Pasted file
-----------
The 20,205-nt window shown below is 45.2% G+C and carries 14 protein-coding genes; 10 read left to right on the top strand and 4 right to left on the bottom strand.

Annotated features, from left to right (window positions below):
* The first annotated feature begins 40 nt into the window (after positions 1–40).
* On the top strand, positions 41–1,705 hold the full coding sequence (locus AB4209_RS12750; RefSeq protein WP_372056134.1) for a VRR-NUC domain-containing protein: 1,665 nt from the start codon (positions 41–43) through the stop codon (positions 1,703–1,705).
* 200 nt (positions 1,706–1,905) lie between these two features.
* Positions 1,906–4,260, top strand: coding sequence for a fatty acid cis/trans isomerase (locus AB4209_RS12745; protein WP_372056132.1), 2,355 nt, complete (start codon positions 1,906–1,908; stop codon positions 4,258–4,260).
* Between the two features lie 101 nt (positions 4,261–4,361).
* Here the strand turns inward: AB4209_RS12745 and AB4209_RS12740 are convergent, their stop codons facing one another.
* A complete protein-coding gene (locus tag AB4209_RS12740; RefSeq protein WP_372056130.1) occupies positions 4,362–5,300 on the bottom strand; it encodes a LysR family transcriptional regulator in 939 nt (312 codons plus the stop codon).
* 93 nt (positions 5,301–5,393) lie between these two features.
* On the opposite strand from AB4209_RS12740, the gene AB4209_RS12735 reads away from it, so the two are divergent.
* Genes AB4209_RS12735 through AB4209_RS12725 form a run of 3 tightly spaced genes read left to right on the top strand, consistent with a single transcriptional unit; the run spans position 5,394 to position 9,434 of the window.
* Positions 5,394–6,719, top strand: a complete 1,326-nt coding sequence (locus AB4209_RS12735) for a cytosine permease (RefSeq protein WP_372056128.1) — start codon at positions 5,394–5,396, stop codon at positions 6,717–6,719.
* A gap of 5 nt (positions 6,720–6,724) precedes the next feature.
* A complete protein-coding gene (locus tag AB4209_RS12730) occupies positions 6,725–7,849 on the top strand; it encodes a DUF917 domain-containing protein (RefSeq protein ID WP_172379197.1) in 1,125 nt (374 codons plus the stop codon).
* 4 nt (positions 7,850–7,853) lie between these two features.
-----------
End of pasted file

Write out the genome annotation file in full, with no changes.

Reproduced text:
The 20,205-nt window shown below is 45.2% G+C and carries 14 protein-coding genes; 10 read left to right on the top strand and 4 right to left on the bottom strand.

Annotated features, from left to right (window positions below):
* The first annotated feature begins 40 nt into the window (after positions 1–40).
* On the top strand, positions 41–1,705 hold the full coding sequence (locus AB4209_RS12750; RefSeq protein WP_372056134.1) for a VRR-NUC domain-containing protein: 1,665 nt from the start codon (positions 41–43) through the stop codon (positions 1,703–1,705).
* 200 nt (positions 1,706–1,905) lie between these two features.
* Positions 1,906–4,260, top strand: coding sequence for a fatty acid cis/trans isomerase (locus AB4209_RS12745; protein WP_372056132.1), 2,355 nt, complete (start codon positions 1,906–1,908; stop codon positions 4,258–4,260).
* Between the two features lie 101 nt (positions 4,261–4,361).
* Here the strand turns inward: AB4209_RS12745 and AB4209_RS12740 are convergent, their stop codons facing one another.
* A complete protein-coding gene (locus tag AB4209_RS12740; RefSeq protein WP_372056130.1) occupies positions 4,362–5,300 on the bottom strand; it encodes a LysR family transcriptional regulator in 939 nt (312 codons plus the stop codon).
* 93 nt (positions 5,301–5,393) lie between these two features.
* On the opposite strand from AB4209_RS12740, the gene AB4209_RS12735 reads away from it, so the two are divergent.
* Genes AB4209_RS12735 through AB4209_RS12725 form a run of 3 tightly spaced genes read left to right on the top strand, consistent with a single transcriptional unit; the run spans position 5,394 to position 9,434 of the window.
* Positions 5,394–6,719, top strand: a complete 1,326-nt coding sequence (locus AB4209_RS12735) for a cytosine permease (RefSeq protein WP_372056128.1) — start codon at positions 5,394–5,396, stop codon at positions 6,717–6,719.
* A gap of 5 nt (positions 6,720–6,724) precedes the next feature.
* A complete protein-coding gene (locus tag AB4209_RS12730) occupies positions 6,725–7,849 on the top strand; it encodes a DUF917 domain-containing protein (RefSeq protein ID WP_172379197.1) in 1,125 nt (374 codons plus the stop codon).
* 4 nt (positions 7,850–7,853) lie between these two features.